Marriage Story Review


Marriage Story is Noah Baumbach’s masterpiece, a tragicomedy of human relationships that gets everything right. Anchored by pitch perfect performances from Scarlett Johansson and Adam Driver, this forensic study of a certain kind of divorce elegantly, faultlessly rides the bittersweet path: every scene, and practically every moment, is simultaneously deeply sad and very funny. That’s not just skilled filmmaking, it’s a kind of alchemy.

The stakes are high but accessible: there is a child, Henry, who is about six years old; the splitting couple each have work on either side of the United States (he in NYC, she in LA); both want Henry to live on their coast. Without money and property being foregrounded, the story remains deeply human and humane: Baumbach shows deep empathic compassion for both his leads, and for us as an audience. We are not forced to pick sides. Their professional world – of the grant-subsidised NYC theatre and uncertainties but big bucks of series TV – is rarefied and simply rare, but Baumbach’s script and direction is so incredibly specific, so full of rich and precisely observed detail, that the whole is entirely relatable; that old adage, find the universal in the specific, is entirely and successfully at play here.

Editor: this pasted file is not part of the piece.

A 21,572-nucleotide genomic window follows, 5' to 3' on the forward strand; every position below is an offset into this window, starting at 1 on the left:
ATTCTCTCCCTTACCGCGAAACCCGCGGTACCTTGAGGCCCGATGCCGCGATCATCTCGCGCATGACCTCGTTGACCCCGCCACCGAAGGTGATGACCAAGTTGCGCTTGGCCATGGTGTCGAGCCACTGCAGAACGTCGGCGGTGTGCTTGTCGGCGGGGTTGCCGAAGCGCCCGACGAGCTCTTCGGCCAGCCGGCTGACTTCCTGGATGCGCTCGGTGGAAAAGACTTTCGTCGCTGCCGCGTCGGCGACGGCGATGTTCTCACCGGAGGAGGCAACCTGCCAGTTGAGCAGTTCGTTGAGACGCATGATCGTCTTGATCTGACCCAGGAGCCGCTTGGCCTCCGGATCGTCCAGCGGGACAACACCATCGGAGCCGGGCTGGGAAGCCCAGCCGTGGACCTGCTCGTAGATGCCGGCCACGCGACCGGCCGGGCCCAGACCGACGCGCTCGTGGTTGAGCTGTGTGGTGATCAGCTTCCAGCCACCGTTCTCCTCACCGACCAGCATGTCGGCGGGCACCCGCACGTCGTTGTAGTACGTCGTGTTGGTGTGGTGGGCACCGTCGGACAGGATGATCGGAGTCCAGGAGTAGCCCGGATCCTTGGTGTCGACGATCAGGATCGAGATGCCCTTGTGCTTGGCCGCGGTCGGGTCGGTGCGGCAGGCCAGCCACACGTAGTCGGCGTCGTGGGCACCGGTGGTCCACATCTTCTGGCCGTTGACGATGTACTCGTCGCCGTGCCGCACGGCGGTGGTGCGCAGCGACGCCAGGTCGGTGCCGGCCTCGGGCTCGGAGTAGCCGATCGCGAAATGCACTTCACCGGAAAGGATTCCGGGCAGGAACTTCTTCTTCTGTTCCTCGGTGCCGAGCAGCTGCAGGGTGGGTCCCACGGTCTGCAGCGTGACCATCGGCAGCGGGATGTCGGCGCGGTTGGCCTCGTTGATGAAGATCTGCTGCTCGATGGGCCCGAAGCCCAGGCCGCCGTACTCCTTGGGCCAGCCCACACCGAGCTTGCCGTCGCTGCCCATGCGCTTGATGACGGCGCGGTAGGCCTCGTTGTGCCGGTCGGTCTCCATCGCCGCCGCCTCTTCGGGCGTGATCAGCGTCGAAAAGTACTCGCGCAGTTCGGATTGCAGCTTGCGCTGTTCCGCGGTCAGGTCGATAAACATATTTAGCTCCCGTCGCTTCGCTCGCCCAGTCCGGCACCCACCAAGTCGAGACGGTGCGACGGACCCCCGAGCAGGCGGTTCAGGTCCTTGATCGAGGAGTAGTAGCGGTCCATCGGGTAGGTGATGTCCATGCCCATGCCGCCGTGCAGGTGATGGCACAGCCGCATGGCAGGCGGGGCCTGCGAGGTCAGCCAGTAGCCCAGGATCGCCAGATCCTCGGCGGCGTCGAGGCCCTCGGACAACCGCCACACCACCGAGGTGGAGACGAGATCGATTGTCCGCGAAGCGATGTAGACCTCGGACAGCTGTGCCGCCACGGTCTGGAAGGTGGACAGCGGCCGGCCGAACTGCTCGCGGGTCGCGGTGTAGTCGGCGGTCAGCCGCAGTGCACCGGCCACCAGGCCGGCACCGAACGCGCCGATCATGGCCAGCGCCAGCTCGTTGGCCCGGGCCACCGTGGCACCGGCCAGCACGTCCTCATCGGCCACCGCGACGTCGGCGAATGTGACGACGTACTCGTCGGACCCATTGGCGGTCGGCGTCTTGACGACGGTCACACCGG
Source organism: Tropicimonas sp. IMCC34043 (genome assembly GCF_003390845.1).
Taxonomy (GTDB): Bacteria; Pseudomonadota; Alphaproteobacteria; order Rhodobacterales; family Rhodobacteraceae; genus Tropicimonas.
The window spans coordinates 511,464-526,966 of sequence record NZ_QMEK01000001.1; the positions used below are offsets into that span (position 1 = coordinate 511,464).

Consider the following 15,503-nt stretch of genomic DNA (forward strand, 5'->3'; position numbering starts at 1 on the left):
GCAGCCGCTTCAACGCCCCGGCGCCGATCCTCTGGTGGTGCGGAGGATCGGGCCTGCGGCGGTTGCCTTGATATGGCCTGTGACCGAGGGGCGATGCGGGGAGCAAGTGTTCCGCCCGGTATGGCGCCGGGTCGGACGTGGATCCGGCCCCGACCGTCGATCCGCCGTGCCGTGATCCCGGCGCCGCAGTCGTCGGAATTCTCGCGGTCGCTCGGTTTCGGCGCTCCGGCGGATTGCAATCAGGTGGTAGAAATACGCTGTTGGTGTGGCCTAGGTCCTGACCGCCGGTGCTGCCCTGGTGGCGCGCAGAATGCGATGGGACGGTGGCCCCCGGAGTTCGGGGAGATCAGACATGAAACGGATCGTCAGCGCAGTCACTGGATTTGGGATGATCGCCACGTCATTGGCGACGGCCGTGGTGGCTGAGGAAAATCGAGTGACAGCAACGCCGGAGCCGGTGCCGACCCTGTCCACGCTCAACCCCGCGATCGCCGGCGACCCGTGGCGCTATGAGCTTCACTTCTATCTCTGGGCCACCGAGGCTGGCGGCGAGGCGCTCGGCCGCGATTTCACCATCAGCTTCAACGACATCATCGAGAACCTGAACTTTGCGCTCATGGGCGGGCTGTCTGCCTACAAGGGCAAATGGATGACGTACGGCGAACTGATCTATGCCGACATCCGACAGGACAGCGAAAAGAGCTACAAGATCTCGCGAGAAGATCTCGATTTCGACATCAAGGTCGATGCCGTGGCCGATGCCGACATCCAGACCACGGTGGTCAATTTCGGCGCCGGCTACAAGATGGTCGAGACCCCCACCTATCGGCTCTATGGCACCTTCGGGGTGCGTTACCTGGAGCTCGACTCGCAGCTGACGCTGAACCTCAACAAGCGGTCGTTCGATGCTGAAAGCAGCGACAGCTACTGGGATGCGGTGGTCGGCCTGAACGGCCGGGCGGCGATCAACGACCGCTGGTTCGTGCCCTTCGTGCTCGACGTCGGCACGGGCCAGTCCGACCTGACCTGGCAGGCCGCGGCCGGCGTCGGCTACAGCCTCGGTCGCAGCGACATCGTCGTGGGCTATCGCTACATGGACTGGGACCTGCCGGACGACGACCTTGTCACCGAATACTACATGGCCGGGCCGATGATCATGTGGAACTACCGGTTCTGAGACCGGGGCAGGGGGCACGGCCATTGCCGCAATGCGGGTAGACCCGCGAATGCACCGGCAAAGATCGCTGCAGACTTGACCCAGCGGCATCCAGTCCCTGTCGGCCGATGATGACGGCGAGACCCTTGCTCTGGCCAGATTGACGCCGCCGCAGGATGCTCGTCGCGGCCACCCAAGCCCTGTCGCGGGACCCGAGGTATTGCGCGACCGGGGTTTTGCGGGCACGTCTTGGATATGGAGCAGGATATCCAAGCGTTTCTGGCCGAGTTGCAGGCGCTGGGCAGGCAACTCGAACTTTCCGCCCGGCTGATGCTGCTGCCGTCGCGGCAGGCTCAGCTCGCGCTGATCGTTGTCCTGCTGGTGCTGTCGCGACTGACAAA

If there is a villain, it’s lawyers and a legal system that reflects the misnomer of the “United” States: California and New York have rival systems, and god forbid you break up in both of them simultaneously.

The deep bench of supporting actors do superb work: Laura Dern, Ray Liotta and Alan Alda as the attorneys, Julie Hagerty and Merritt Wever as Johansson’s family, Wallace Shawn as a workmate and Azhy Robertson as Henry. Driver and Johansson deliver career-bests and will both be nominated for Oscars. Driver may win.

This may be the best film of 2019. It’s right up there. Unmissable.

Ghost In The Shell


Watch CJ and Miriam discuss the film on Watch This:


Rupert Sanders’ adaptation of the manga/anime/TV/web series franchise Ghost In the Shell is almost shockingly strange, disquieting, melancholic, creepy, and sad. For a big-studio, extremely expensive, bus-stop-and-billboard-advertised piece of mainstream entertainment, it feels astonishingly personal, authentic, and artsy; it doesn’t smell mainstream at all.

Sanders has gotten away with sneaking personality into Hollywood product before, with 2012’s Snow White and The Huntsman, which was creepier and more interesting than it had any right to be. His career is rather astonishing; Snow White and The Huntsman was his first feature film and this is his second; it’s like he got to pilot the Jumbo without ever having to fly the Cessnock. But it’s deserved; he has an insightful eye and a true sense of mood.